Note that you will need a torque wrench to reassemble this. The head is quite soft and if you over torque any bolts you could cause some expensive damage.

First thing to note is the timing marks. With the rotor on the ďIĒ mark and the cam lobes on the left cylinder facing away from each other (cams rotate at half the speed of the engine, this is for a Mk1, the relevant position on a Mk2 might be different), take a look at the timing marks on the cam sprockets. There should be an ďIĒ on the inlet (rear) and an ďEĒ on the exhaust. Below the letter will be a line, these lines should line up with each other and the edge of the head. I didnít manage to get a particularly good photo though.



The cam chain tensioner (arrowed) is hidden behind an engine mounting bracket on the Mk1. Itís easiest to take bracket off before trying to remove the tensioner.



Remove the central bolt from the tensioner to get the springs out (itís one spring inside another so make sure you donít loose the inner one), then the other 2 bolts to remove the tensioner.



You should replace the cam gasket, though if youíre a bodger you might consider using some form of instant gasket goo. The copper washer on the central bolt should be either replaced or annealed. I always tend to anneal and reuse copper washers (theyíre also used on banjo bolts for the brakes and oil feeds). Heat the washer up with a blowtorch until it glows cherry red then either leave to cool or dunk it water to cool quickly (cooling speed doesn't matter for copper). This is to soften the copper, if you try and reuse it without annealing it will be to hard and wonít make a good seal.

Remove the metal guard over the top of the cam chain, and the coolant pipe sticking up out of the head. Youíll usually find loads of crud around the coolant pipe so try and give it a wipe without sending bits of crud down in to the engine. The o-ring on the coolant pipe is supposed to be replaced but if itís in good condition it should be fine. I replaced mine last time I had it open so left it alone this time. A quick pull on the chain between the cam sprockets should free the rear guide thatís currently holding a bit of tension on the chain, and you can then undo the bolts holding the cam shaft brackets in place.



The brackets each have 2 hollow metal locating dowels, they might stay in the bracket, they might stay in the head, keep an eye out for them and donít drop them in the engine. If youíre taking both cams off hook a bit of wire round the cam chain to stop it falling down the tunnel.

Use a pair of long nosed pliers to lift the bucket off, the old shim will probably be stuck inside the bucket by the oil.



Place the new shim carefully in the little hollow thatís left on top of the valve stem



You can now put the cam shaft back on (remember the lobes on the left cylinder face away from each other) and torque it up correctly (10Nm), though I leave the guard that goes over the chain off until Iíve got the timing set. The front side of the chain will be tight, but the rear will be loose because the tensionerís not in. Using screwdrivers or allen keys as levers though the holes in the middle of the cam shaft rotate the shafts towards each other to get the timing marks aligned and the front side of the chain is tight. Youíll find you can easily turn the cam the other way a bit and skip the chain on a tooth if itís not quite right. Once itís in place put the tensioner back in, then the tensioner spring, and check the timing again. Now hand crank the engine a couple of rotations and check the timing and the valve clearances again to make sure youíve not made a cock up. Donít forget to put the chain guard back on and torque the bolts up properly.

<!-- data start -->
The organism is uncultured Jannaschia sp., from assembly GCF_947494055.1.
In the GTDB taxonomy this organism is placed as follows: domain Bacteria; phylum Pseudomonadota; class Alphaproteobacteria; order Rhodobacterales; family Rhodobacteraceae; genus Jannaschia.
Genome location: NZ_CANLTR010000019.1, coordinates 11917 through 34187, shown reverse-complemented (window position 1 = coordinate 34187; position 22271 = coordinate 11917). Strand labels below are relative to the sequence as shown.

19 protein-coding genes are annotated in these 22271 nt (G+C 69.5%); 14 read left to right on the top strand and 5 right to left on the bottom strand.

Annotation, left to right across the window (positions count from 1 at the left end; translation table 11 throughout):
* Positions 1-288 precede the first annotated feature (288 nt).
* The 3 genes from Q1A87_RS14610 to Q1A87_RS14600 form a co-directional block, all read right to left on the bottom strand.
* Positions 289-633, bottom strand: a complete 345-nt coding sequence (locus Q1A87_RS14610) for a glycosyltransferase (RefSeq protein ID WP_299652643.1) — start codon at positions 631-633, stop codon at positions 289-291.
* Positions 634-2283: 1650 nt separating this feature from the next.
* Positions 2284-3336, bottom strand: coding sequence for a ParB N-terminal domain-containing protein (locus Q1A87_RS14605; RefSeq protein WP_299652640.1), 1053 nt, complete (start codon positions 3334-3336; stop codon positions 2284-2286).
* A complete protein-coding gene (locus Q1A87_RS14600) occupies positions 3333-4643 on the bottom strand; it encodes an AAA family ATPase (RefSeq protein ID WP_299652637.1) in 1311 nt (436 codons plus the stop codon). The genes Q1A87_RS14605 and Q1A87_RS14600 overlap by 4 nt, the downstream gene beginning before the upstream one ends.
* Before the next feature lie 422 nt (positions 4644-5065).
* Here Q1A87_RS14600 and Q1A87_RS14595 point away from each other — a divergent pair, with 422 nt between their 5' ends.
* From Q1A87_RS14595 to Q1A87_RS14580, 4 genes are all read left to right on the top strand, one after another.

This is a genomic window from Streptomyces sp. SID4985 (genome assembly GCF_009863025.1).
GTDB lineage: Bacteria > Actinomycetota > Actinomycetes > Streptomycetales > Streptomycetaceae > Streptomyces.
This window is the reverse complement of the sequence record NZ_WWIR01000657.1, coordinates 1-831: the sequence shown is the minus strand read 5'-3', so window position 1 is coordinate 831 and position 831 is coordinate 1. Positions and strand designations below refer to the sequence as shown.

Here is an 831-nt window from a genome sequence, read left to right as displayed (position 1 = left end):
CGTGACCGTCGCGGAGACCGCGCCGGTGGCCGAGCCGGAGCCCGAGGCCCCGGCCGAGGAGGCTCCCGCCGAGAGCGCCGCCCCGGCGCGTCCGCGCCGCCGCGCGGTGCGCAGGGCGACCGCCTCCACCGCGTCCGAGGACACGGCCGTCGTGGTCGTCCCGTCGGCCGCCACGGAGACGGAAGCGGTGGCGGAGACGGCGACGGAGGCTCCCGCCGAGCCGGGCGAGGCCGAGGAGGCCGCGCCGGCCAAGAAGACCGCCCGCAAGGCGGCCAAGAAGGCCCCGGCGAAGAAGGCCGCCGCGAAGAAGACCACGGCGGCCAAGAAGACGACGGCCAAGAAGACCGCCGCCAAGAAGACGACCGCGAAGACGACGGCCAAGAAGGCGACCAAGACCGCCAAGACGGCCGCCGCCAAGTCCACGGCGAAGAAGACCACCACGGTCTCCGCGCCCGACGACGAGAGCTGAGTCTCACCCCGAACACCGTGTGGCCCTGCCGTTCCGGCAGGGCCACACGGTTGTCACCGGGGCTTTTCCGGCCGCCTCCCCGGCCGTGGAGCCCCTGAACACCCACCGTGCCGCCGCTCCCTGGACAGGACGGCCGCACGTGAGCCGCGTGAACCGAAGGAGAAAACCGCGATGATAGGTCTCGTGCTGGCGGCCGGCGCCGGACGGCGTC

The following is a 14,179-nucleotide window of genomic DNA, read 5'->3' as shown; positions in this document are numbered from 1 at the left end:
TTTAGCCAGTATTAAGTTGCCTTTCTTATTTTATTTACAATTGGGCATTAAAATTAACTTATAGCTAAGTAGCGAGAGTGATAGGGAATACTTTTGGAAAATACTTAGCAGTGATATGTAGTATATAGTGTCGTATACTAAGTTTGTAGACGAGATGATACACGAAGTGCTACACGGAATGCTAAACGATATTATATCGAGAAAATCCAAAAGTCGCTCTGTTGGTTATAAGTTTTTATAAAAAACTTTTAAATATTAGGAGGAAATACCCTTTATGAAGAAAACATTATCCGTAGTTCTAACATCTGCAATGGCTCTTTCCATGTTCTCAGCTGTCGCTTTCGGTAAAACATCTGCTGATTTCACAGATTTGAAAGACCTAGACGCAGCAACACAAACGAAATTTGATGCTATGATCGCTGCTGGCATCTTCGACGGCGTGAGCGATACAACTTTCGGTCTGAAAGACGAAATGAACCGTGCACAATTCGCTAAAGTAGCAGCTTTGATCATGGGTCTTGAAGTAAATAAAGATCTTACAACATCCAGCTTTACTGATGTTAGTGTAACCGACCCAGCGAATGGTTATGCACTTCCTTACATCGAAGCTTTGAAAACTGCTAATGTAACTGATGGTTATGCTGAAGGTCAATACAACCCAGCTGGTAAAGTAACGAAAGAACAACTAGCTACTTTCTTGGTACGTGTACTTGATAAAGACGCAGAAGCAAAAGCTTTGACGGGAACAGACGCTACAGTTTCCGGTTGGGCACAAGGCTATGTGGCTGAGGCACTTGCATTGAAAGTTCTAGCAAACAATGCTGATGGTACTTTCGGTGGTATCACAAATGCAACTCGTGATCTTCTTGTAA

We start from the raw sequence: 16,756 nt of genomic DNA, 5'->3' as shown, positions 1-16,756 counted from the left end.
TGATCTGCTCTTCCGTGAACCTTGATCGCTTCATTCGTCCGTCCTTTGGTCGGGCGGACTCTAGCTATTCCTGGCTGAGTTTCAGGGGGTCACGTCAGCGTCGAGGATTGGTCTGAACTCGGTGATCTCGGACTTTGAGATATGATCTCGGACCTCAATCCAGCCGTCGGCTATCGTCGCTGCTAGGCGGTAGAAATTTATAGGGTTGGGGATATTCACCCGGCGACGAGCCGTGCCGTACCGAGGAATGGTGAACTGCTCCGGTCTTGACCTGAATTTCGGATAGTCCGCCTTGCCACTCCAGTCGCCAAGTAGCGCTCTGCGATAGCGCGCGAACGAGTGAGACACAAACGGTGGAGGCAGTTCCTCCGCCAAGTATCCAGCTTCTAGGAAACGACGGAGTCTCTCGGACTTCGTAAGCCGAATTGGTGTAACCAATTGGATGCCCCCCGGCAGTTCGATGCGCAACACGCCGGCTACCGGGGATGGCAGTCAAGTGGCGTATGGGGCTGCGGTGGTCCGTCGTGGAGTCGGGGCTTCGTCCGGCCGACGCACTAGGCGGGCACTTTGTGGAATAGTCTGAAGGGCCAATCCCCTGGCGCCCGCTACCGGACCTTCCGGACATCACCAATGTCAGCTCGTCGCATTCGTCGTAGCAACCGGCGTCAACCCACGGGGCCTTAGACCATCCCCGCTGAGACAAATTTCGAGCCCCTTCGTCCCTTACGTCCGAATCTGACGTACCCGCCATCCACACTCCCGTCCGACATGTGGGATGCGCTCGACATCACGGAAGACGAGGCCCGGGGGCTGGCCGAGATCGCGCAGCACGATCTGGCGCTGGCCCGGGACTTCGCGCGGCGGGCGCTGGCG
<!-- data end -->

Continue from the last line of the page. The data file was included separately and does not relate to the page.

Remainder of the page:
Assembly is the revere of the disassembly. Remember to torque things up correctly and if you make sure you put everything you take off in a pot youíll know youíve not missed anything when you put it back together.

Valve cover bolts Ė 10Nm
Cam shaft bracket bolts Ė 10Nm
Engine mounting bracket to frame Ė 30Nm
Engine mounting bracket to engine Ė 60Nm
Cam chain tensioner Ė canít get my torque wrench in there so I just got for tight, not bastard tight.

Edited by ChrisG, 04 June 2012 - 04:48 pm.

1992 Mk1, 76k miles, Hagon springs, MTC exhaust, 4½ gears Gone now :(
2009 900 abs, 42k miles, Yamaha heated grips, double bubble screen, R&G crash bungs, scottoiler, Autocom, 1500 lumen LED spotlights.

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#11 aytcat1

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Posted 21 June 2009 - 06:18 am

Nice write up Chris,when it came to taking the shims out i used a telescopic magnet which can be got from M&P or some tool shop at open markets.
Found these were really strong and stick my tools together,so used that placed on top of shim bucket and when i pulled on it the shim would be underneath.I didnt want the risk of having the shim drop into the engine.

#12 Galilee

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Posted 21 June 2009 - 09:08 am

Very good writeup. I did my camchain and valves recently, and you forgot the bit about bandaging bloody knuckles. And the bit about stepping back and having a beer before you decide to hit the bike with a very large hammer.

Shims can also be obtained from motorcross clubs or shops, as many 400cc 4-stroke bikes use them. Most motorcross mechanics around here has the hotcams kits. I think several of the larger Yamaha outboards also use them, so a marina might also be a good idea to try.